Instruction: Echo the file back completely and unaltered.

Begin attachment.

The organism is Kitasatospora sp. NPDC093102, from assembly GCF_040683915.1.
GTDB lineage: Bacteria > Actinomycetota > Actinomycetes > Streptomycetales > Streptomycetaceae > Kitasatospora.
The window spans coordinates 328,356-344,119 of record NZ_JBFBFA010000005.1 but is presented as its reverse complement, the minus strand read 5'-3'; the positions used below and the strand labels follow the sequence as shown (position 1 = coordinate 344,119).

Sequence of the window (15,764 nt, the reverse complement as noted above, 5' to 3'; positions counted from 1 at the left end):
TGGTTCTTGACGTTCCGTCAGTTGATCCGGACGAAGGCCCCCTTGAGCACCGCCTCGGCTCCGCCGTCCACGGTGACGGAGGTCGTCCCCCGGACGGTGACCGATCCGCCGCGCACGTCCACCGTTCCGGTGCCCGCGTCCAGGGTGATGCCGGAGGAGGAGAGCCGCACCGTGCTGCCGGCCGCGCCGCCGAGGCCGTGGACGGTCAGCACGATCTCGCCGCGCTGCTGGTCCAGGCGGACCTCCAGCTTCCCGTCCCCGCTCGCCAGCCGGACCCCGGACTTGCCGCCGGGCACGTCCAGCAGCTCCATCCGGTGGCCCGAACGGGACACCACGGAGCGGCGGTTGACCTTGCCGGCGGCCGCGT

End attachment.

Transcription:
The organism is Kitasatospora sp. NPDC093102, from assembly GCF_040683915.1.
GTDB lineage: Bacteria > Actinomycetota > Actinomycetes > Streptomycetales > Streptomycetaceae > Kitasatospora.
The window spans coordinates 328,356-344,119 of record NZ_JBFBFA010000005.1 but is presented as its reverse complement, the minus strand read 5'-3'; the positions used below and the strand labels follow the sequence as shown (position 1 = coordinate 344,119).

Sequence of the window (15,764 nt, the reverse complement as noted above, 5' to 3'; positions counted from 1 at the left end):
TGGTTCTTGACGTTCCGTCAGTTGATCCGGACGAAGGCCCCCTTGAGCACCGCCTCGGCTCCGCCGTCCACGGTGACGGAGGTCGTCCCCCGGACGGTGACCGATCCGCCGCGCACGTCCACCGTTCCGGTGCCCGCGTCCAGGGTGATGCCGGAGGAGGAGAGCCGCACCGTGCTGCCGGCCGCGCCGCCGAGGCCGTGGACGGTCAGCACGATCTCGCCGCGCTGCTGGTCCAGGCGGACCTCCAGCTTCCCGTCCCCGCTCGCCAGCCGGACCCCGGACTTGCCGCCGGGCACGTCCAGCAGCTCCATCCGGTGGCCCGAACGGGACACCACGGAGCGGCGGTTGACCTTGCCGGCGGCCGCGT